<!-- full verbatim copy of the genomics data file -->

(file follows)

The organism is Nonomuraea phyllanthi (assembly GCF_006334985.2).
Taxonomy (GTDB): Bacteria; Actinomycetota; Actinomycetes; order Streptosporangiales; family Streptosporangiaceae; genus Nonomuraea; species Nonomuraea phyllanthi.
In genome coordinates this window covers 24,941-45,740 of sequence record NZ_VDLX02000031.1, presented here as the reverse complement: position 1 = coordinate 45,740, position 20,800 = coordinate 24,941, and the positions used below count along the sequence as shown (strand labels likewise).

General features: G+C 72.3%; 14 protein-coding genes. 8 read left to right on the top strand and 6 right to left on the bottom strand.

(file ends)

The organism is Nonomuraea phyllanthi (assembly GCF_006334985.2).
Taxonomy (GTDB): Bacteria; Actinomycetota; Actinomycetes; order Streptosporangiales; family Streptosporangiaceae; genus Nonomuraea; species Nonomuraea phyllanthi.
In genome coordinates this window covers 24,941-45,740 of sequence record NZ_VDLX02000031.1, presented here as the reverse complement: position 1 = coordinate 45,740, position 20,800 = coordinate 24,941, and the positions used below count along the sequence as shown (strand labels likewise).

General features: G+C 72.3%; 14 protein-coding genes. 8 read left to right on the top strand and 6 right to left on the bottom strand.